District 66 candidates Carla Litrenta, left, and David O'Neal, right.

In a race getting little attention, a Baxter Village attorney is running against the former Tega Cay mayor for a newly-redrawn state District 66.

Carla Litrenta promotes herself as a moderate Democrat who would serve as a voice for the people and reach across the political aisle to serve her constituents. David O’Neal, the Republican candidate, retired as Tega Cay mayor and then volunteered to run for the state legislature when no one else stepped forward in the party. He aims to make public safety a top priority. The new district covers portions of Fort Mill west of I-77 into Tega Cay.

South Carolina enacted new state legislative district maps on December 10, 2021.

The two candidates have many common themes, both wanting to improve roads, support law enforcement and keep Fort Mill schools strong with quality teachers.

The two candidates disagree on the need for gun reform. Litrenta is promoting a “gun sense” platform that aims to keep some guns out of the hands of high-risk individuals. She wants to eliminate the Charleston loophole, which allows gun dealers to sell a weapon to someone who doesn’t have their background returned within three days. She insists, however, that she supports the Second Amendment.

The mother of two young sons is a former Florida prosecutor and currently works as an attorney who handles some criminal defense as well as occasional civil cases, wills, trusts and estates.

“The gun violence in this state is pretty staggering,” she said, adding that she graduated two years after the Virginia Tech massacre that killed 32 people and wounded 17. “I had to call friends and family to make sure they were OK. … So I am sensitive to things like that.”

O’Neal said he has no desire to change the gun laws, which he said are currently sufficient. “How many laws do we need? We already have laws in place that crazy people shouldn’t have guns,” he said. “It’s a talking point for them.”

Background. In a Ballotpedia survey, Lintrenta described herself as “a proud mother, a trial attorney and a former civil servant who worked for seven years prosecuting criminal offenders and providing a voice to countless victims.” She is a member of three state bar organizations including North and South Carolina. Lintrenta comes from a family of small business owners and currently runs her own local law firm. (See her campaign website here.)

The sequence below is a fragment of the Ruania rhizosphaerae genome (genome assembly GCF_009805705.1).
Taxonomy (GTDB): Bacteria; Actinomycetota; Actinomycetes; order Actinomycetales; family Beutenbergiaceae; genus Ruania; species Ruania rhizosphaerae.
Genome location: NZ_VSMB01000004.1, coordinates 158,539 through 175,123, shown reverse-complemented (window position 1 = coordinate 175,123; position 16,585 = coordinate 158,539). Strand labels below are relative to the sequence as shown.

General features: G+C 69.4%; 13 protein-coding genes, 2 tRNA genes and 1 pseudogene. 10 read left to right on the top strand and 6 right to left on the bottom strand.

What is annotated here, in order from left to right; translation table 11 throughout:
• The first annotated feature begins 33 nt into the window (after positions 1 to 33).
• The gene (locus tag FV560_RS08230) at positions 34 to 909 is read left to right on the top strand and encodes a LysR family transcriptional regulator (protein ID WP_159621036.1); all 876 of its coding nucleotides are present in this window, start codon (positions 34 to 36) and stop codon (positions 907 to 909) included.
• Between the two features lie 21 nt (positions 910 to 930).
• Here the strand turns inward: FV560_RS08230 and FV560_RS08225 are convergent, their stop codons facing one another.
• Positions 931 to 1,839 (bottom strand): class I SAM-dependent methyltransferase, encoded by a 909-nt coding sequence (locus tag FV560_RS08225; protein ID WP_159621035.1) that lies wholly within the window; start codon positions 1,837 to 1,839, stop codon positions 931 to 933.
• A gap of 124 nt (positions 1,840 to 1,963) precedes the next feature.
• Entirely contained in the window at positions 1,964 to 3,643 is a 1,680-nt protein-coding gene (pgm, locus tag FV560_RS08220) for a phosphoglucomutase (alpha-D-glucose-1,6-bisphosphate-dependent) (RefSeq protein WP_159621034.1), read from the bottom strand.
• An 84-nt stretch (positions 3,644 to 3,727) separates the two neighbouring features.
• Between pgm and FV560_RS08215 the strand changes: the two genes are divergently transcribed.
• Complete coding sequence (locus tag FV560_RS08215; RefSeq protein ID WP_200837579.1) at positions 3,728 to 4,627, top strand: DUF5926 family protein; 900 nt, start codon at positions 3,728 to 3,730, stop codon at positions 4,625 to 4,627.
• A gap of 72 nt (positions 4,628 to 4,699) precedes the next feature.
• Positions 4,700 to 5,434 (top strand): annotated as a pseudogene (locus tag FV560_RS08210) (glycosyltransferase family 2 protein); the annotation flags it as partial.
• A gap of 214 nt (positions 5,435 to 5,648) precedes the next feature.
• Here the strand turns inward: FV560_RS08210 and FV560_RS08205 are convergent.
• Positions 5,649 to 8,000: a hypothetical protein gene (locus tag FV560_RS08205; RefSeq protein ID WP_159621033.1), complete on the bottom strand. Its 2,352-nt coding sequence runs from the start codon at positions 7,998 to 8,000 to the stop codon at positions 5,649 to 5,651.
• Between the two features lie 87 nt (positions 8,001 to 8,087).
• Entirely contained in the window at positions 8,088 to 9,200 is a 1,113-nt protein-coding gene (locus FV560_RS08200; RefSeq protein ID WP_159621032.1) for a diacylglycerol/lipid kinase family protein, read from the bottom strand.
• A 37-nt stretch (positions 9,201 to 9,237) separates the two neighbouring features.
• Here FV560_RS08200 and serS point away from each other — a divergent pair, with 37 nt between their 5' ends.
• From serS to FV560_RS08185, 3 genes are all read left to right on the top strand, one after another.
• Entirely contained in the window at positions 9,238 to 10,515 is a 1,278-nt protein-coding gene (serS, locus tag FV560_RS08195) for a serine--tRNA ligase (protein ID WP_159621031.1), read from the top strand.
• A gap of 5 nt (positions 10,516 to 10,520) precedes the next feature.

Carla Litrenta is shown with her family in this campaign photo.

She said she is passionate about making sure local voices are heard in Columbia and will focus her campaign on preserving the small-town appeal of Fort Mill and Tega Cay, ensuring economic prosperity, excellence in the district’s schools, and supporting local law enforcement to keep the communities safe.

“I am committed to fostering an economic environment where families and small businesses can prosper,” she said in the survey.

In the same survey, O’Neal said he has been a resident of Tega Cay since 2001, retiring from the U.S. Army after 20 years of service at the rank of Lieutenant Colonel. He currently serves as Vice-Commander in the Tega Cay Veterans Association. He has a bachelor’s degree in business administration from Texas Christian University, a bachelor’s degree in political science from Winthrop University, and a master’s degree in teaching from Winthrop University. (See his campaign website here.)